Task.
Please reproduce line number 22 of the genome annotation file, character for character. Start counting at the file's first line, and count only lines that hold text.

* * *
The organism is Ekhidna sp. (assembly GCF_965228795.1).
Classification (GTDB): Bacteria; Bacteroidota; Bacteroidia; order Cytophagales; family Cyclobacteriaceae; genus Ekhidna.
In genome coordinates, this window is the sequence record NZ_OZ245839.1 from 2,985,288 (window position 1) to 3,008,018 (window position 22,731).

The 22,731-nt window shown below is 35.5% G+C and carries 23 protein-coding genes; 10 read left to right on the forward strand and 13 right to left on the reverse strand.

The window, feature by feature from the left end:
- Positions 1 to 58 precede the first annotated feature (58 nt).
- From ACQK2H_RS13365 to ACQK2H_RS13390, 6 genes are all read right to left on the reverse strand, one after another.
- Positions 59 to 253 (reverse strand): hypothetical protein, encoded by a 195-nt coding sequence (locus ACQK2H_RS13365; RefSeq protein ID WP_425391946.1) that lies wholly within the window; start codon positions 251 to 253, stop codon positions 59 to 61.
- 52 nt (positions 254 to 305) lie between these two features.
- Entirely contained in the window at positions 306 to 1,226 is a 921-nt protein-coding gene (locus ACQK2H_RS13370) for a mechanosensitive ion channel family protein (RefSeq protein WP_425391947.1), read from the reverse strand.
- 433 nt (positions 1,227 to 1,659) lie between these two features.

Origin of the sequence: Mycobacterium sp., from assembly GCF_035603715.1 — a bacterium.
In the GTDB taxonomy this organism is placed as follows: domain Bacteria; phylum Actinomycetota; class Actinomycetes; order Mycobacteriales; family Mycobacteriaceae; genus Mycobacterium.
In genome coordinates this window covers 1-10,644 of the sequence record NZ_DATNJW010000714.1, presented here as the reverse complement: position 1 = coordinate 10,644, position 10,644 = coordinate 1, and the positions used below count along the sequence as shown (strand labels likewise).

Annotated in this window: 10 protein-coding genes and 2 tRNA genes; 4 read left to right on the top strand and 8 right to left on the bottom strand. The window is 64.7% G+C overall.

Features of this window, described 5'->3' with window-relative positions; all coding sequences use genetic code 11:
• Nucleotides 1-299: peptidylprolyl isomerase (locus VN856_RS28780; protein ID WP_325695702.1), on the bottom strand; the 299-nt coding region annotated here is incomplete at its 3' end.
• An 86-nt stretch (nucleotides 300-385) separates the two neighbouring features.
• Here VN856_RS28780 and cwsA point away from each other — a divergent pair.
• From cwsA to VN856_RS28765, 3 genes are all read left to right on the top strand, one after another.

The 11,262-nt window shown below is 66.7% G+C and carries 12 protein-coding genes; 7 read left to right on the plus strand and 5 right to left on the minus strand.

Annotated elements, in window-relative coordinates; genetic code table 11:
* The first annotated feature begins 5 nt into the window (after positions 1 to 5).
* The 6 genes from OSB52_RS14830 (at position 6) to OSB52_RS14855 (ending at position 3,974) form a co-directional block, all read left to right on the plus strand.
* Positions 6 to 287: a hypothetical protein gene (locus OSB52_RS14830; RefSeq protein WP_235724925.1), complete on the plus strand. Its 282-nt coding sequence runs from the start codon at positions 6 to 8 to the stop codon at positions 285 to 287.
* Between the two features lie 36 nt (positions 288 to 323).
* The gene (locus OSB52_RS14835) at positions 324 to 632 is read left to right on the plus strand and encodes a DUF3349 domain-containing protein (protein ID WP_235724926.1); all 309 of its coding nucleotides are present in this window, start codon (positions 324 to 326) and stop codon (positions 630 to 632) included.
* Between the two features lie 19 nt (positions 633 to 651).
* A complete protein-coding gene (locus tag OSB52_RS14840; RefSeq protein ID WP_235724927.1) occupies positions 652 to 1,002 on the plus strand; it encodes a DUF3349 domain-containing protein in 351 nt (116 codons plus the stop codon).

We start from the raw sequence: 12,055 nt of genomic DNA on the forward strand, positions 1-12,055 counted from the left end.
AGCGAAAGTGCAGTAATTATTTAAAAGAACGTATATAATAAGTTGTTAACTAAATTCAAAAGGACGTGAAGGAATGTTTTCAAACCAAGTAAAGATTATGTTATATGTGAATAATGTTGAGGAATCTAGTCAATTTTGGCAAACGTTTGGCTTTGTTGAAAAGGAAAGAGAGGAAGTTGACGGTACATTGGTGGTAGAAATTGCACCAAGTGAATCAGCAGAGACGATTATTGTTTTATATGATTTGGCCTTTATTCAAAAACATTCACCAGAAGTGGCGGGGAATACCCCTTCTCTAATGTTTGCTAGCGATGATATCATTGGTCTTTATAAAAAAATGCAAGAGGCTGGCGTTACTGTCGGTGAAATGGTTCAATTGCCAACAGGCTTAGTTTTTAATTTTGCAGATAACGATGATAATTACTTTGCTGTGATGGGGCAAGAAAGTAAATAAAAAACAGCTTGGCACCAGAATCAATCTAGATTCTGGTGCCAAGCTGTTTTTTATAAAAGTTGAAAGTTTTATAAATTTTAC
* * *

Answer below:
Annotated elements, in window-relative coordinates; genetic code table 11: